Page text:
Monkey See, Monkey Do

Food and films in a sensory chamber out of a Logan's Run fantasy

"When you lean in to listen to the nipple, it will remind you of when you were a baby breast-feeding," says Kasahara, who admits to never having been breast-fed. "The sense of sucking on your mother's nipple will conjure the emotional memory of this loss." The Monkey Town audience giggles self-consciously, but when Kasahara invites the crowd to tell her stories, everyone applauds.

Mary Walling Blackburn and Danyel Ferrari are the last to share their particular revival-based obsession: millenarianism. Historically, the Great Disappointment was the result of fierce revivalism that swept through western New York and New England in the mid 1800s. Millerites, who abandoned their homes, crops, and businesses to gather on mountaintops for the immediate coming of Christ, were left with nothing but an unfulfilled desire for the Rapture. On July 28, 2006, Blackburn and Ferrari created an orchestra of eight cars parked in a circle on the site of a former revivalist camp. The stereo of each vehicle contributed a segment of a song that had been inspired by the Great Disappointment. The drivers, their passengers, and residents of the town danced to the uncanny music, in the center of a circle illuminated by headlights. While the performance piece, inspired in part by similar dance parties held throughout Texas in the 1960s, was meant to be experienced, the home video is both touching and a bit eerie. An apt conclusion for the "Show & Tell" revival.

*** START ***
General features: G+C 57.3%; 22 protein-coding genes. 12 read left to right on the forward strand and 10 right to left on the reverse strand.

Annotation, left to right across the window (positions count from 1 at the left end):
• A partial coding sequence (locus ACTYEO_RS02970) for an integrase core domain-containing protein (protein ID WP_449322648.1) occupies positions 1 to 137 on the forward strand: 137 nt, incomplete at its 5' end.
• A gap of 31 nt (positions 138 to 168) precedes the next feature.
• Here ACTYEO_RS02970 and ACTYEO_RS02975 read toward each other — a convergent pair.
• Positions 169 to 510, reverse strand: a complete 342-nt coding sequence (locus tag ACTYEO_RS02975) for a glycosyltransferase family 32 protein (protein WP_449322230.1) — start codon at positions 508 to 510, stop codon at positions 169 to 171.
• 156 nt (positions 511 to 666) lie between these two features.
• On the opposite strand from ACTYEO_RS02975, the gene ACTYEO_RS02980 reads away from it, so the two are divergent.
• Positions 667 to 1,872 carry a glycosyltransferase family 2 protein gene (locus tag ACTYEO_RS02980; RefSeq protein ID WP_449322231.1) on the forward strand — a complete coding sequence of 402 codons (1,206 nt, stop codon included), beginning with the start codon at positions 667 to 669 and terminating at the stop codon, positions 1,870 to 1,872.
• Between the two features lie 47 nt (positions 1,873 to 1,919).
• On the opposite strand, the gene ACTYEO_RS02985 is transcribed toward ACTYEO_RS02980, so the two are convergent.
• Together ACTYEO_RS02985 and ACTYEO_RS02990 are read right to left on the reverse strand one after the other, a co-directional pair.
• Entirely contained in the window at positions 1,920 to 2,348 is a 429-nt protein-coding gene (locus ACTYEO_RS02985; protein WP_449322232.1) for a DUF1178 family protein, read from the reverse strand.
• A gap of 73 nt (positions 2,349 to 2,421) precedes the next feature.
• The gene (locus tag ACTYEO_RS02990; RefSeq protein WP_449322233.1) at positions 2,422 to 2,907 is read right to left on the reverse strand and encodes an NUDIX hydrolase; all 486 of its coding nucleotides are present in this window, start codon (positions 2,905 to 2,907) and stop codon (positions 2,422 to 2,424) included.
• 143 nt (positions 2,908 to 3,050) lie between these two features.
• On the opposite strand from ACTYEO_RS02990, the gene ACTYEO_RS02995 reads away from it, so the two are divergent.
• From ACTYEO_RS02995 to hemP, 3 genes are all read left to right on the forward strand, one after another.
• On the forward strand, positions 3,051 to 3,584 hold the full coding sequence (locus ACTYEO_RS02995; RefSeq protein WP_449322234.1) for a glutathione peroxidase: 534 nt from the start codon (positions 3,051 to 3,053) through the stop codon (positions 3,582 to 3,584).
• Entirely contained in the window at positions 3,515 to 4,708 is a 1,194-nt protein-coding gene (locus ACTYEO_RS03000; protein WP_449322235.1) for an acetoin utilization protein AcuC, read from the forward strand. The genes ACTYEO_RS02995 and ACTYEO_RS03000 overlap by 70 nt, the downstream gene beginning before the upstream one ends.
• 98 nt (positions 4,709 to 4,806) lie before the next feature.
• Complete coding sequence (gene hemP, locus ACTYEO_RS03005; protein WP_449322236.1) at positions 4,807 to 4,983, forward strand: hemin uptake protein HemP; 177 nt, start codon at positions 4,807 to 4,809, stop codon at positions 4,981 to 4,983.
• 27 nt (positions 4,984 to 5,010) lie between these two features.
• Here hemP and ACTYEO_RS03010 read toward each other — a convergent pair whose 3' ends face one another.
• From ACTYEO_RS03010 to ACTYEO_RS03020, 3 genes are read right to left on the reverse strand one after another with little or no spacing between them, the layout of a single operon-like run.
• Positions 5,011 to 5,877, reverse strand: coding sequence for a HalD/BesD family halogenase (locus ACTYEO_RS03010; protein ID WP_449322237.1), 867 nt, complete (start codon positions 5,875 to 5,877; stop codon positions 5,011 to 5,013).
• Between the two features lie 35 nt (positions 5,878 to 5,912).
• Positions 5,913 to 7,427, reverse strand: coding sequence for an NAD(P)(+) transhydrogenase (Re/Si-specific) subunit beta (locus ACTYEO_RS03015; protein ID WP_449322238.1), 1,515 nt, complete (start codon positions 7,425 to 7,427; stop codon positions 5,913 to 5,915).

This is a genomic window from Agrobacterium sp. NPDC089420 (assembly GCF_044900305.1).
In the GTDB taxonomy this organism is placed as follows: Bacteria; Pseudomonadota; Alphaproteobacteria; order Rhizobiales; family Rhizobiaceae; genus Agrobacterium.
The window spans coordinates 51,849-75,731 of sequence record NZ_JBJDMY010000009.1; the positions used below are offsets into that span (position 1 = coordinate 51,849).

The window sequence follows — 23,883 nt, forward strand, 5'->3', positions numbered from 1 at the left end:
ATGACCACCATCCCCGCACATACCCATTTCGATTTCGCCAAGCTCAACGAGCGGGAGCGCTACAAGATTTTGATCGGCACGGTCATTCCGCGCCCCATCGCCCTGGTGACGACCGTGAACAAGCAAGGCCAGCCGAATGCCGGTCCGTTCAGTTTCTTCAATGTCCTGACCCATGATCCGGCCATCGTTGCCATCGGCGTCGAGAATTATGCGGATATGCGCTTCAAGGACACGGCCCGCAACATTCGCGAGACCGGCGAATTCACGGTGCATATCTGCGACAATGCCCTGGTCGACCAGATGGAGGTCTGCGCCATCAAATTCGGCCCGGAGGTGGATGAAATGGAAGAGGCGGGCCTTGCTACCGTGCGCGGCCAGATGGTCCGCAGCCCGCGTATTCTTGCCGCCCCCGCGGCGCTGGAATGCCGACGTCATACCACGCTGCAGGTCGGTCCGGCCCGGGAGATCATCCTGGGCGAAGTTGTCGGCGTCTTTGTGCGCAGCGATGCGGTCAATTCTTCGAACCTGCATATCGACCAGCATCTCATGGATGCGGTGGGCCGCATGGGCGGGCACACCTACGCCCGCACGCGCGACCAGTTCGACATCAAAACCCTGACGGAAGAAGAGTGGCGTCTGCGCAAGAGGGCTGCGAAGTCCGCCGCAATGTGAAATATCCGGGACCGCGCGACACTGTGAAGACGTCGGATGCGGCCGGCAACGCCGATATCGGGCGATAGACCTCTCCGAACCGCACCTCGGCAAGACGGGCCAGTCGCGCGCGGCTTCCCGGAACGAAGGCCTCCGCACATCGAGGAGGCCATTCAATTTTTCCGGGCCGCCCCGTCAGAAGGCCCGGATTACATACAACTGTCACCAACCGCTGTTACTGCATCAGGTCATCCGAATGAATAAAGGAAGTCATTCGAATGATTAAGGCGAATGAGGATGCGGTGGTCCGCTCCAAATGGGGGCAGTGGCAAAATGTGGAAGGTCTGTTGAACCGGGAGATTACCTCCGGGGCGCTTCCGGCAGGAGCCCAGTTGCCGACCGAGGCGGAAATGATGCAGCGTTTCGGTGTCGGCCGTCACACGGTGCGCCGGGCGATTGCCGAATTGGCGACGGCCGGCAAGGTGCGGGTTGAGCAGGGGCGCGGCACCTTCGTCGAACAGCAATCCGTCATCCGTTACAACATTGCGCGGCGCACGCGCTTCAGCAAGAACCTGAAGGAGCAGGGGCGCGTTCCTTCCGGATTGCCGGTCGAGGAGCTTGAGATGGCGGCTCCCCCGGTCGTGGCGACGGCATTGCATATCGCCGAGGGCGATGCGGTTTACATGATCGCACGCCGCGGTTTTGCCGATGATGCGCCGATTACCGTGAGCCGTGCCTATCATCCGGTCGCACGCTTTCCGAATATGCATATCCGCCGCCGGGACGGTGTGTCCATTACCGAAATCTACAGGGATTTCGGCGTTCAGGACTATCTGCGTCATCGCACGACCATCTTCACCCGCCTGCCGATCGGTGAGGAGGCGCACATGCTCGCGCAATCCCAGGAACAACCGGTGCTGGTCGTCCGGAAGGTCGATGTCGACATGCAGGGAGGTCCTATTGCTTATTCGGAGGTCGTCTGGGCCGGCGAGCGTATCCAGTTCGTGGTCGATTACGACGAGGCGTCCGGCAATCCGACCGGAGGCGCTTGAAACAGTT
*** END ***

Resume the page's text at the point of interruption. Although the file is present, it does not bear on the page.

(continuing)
"La Charme" at Monkey Town
photo: Jacob Ritchard
"La Charme" at Monkey Town

"I thought they were going to make us dance," says 23-year-old Geno Ejzenberg with a little shudder. "I guess I would have. Monkey Town is my kind of town."

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